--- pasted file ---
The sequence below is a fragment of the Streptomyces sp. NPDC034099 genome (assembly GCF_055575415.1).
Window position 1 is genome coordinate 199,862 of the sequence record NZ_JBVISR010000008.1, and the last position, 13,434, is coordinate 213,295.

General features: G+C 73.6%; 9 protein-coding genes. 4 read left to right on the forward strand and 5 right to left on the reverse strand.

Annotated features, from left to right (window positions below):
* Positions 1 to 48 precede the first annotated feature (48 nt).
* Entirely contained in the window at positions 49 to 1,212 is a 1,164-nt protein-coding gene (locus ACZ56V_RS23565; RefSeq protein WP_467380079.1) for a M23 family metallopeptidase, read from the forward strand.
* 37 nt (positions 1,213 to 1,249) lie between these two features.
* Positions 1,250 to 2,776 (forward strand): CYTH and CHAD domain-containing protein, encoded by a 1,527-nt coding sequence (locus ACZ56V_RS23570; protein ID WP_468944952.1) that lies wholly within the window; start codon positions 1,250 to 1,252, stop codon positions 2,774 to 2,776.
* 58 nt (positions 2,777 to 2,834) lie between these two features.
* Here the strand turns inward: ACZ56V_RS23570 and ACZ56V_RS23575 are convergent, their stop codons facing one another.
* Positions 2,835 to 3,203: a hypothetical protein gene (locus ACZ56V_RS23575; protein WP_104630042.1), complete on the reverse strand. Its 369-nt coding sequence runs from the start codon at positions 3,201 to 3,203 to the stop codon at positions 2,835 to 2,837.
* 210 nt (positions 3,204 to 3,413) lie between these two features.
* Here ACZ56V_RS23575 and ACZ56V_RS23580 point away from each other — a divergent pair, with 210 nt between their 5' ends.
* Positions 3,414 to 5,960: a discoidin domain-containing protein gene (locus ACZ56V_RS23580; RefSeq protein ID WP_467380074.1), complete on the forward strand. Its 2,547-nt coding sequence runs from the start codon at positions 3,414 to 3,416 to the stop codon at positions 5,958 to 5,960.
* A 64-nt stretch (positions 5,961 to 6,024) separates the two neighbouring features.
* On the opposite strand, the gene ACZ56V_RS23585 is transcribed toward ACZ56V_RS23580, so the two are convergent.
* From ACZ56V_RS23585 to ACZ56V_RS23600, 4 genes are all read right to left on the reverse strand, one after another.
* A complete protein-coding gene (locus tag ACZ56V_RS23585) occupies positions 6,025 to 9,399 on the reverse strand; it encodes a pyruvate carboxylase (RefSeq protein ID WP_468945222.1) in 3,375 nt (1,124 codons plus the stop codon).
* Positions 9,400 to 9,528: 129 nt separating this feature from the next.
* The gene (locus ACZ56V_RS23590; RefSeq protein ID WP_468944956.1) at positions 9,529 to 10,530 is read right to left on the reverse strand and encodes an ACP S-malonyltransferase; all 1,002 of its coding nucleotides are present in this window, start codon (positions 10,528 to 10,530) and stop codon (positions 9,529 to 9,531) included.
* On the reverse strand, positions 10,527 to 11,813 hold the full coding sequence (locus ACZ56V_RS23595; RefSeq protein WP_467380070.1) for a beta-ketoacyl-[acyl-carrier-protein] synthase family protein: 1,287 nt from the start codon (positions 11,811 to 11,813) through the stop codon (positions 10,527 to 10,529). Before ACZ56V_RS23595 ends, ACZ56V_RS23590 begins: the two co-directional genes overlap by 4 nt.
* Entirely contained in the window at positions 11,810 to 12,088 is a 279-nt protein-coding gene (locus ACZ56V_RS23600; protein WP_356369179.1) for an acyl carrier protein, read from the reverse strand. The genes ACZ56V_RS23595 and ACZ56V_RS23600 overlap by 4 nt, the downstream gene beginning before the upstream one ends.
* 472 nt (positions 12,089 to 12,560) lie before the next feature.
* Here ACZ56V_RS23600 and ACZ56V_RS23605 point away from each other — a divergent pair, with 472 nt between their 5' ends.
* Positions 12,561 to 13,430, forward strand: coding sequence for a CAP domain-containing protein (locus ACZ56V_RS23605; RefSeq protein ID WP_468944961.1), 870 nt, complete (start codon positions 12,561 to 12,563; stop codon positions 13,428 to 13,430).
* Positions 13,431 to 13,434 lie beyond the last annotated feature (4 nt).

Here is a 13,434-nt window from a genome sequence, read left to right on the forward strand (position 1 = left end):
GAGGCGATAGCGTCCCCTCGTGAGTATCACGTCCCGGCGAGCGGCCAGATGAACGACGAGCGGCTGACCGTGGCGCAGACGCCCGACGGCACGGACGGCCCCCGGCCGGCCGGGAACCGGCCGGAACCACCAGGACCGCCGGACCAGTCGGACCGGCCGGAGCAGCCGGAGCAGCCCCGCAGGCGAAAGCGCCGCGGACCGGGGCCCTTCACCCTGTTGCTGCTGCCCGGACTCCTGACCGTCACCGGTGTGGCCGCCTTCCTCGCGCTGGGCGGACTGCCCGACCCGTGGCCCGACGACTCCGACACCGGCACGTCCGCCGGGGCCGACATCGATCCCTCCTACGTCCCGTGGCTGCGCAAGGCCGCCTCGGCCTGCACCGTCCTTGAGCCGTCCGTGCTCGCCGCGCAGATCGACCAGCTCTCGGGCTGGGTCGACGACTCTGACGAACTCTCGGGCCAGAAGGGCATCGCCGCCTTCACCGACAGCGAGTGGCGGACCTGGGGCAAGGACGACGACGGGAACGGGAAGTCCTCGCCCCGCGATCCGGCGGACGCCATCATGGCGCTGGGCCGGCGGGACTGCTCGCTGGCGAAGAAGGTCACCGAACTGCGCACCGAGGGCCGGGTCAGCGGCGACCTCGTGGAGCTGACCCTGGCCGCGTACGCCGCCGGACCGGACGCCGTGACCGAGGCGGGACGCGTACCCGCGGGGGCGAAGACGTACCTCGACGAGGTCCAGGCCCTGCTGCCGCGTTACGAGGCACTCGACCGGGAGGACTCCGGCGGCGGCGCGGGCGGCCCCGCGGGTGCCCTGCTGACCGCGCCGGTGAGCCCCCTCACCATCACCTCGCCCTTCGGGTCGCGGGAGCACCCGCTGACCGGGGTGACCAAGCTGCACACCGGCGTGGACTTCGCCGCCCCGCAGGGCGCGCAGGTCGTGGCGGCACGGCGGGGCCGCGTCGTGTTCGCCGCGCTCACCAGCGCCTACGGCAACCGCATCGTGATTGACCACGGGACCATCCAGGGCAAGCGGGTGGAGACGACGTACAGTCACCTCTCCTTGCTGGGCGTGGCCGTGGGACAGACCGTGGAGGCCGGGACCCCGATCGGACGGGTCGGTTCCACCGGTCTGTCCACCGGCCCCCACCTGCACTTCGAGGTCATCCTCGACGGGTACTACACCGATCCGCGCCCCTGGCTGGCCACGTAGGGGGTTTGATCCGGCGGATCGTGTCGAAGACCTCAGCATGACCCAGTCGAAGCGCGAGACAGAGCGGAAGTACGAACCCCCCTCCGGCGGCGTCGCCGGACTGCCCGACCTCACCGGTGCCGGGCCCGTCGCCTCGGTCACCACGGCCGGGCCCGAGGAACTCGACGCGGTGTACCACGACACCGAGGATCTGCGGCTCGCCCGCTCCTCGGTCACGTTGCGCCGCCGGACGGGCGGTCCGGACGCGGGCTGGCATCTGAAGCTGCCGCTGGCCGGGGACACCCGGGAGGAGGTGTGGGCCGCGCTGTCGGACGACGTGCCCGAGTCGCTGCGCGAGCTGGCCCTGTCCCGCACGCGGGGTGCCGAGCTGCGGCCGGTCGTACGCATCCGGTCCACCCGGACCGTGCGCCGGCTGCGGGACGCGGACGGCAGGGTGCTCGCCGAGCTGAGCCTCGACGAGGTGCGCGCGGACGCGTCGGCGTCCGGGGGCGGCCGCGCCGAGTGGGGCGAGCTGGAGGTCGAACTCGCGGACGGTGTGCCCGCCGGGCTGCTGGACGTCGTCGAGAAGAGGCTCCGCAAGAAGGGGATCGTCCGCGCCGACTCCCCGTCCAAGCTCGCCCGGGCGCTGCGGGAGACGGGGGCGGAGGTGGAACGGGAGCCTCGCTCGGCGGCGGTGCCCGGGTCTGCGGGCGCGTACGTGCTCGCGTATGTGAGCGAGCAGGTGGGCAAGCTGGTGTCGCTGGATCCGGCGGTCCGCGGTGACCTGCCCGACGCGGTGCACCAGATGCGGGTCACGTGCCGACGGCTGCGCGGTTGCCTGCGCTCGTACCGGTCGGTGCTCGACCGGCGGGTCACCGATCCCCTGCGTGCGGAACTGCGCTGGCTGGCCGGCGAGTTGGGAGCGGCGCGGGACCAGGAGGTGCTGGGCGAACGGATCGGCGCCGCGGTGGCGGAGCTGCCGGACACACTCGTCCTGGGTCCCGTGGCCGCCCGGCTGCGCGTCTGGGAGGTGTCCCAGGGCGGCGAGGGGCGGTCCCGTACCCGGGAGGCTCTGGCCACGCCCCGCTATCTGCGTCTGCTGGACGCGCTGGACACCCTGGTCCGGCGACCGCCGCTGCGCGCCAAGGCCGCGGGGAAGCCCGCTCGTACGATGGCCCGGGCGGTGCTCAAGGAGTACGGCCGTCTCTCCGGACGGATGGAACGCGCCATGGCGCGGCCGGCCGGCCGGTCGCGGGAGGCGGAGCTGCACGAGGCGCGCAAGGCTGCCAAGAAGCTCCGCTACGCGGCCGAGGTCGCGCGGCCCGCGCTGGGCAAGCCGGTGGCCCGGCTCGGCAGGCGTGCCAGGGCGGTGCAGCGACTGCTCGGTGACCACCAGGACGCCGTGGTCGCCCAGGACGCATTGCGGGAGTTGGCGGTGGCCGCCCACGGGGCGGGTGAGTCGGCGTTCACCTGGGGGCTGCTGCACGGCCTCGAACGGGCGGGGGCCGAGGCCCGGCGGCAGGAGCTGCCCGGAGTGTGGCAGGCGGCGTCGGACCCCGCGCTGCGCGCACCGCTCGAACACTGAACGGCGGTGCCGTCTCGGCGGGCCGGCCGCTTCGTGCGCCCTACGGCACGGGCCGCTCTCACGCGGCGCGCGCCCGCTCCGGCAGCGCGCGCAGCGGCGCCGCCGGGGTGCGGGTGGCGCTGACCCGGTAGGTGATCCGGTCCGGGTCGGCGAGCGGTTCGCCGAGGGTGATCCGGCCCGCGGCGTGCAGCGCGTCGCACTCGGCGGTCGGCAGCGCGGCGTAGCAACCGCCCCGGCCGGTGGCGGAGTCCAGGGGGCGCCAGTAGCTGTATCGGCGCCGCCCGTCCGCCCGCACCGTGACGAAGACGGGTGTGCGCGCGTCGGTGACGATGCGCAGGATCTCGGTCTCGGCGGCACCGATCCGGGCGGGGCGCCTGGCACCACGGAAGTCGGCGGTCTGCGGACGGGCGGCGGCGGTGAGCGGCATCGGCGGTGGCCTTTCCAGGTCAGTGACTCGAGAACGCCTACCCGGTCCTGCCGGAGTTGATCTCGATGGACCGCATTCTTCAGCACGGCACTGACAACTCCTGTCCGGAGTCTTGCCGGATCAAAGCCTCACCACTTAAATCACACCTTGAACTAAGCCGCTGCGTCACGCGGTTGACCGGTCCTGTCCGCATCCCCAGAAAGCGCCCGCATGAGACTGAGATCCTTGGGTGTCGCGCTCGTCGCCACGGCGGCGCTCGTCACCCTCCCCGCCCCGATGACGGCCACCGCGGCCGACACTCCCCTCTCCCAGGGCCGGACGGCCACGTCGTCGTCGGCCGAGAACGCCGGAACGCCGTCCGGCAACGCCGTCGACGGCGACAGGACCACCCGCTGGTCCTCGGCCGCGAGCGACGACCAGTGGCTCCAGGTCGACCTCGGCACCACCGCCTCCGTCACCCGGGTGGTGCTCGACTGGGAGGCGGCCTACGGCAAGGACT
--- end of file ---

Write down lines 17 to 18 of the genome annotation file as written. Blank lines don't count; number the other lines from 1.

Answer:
* From ACZ56V_RS23585 to ACZ56V_RS23600, 4 genes are all read right to left on the reverse strand, one after another.
* A complete protein-coding gene (locus tag ACZ56V_RS23585) occupies positions 6,025 to 9,399 on the reverse strand; it encodes a pyruvate carboxylase (RefSeq protein ID WP_468945222.1) in 3,375 nt (1,124 codons plus the stop codon).